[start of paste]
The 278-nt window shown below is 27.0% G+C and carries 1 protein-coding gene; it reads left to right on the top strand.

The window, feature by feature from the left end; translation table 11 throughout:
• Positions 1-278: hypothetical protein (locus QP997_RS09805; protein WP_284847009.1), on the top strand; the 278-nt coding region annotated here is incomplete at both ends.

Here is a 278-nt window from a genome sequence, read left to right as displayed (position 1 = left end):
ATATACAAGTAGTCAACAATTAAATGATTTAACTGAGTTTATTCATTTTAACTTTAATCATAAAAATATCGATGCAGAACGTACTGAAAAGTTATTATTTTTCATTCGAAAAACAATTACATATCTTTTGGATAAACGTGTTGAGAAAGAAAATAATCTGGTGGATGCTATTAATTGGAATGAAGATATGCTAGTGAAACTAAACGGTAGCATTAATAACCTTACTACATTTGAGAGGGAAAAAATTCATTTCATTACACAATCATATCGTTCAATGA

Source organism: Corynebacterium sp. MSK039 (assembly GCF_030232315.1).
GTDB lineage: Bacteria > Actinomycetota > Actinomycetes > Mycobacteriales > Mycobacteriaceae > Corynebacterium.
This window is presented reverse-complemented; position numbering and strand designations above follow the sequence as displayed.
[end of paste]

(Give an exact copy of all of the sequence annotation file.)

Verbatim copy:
The 278-nt window shown below is 27.0% G+C and carries 1 protein-coding gene; it reads left to right on the top strand.

The window, feature by feature from the left end; translation table 11 throughout:
• Positions 1-278: hypothetical protein (locus QP997_RS09805; protein WP_284847009.1), on the top strand; the 278-nt coding region annotated here is incomplete at both ends.

Here is a 278-nt window from a genome sequence, read left to right as displayed (position 1 = left end):
ATATACAAGTAGTCAACAATTAAATGATTTAACTGAGTTTATTCATTTTAACTTTAATCATAAAAATATCGATGCAGAACGTACTGAAAAGTTATTATTTTTCATTCGAAAAACAATTACATATCTTTTGGATAAACGTGTTGAGAAAGAAAATAATCTGGTGGATGCTATTAATTGGAATGAAGATATGCTAGTGAAACTAAACGGTAGCATTAATAACCTTACTACATTTGAGAGGGAAAAAATTCATTTCATTACACAATCATATCGTTCAATGA

Source organism: Corynebacterium sp. MSK039 (assembly GCF_030232315.1).
GTDB lineage: Bacteria > Actinomycetota > Actinomycetes > Mycobacteriales > Mycobacteriaceae > Corynebacterium.
This window is presented reverse-complemented; position numbering and strand designations above follow the sequence as displayed.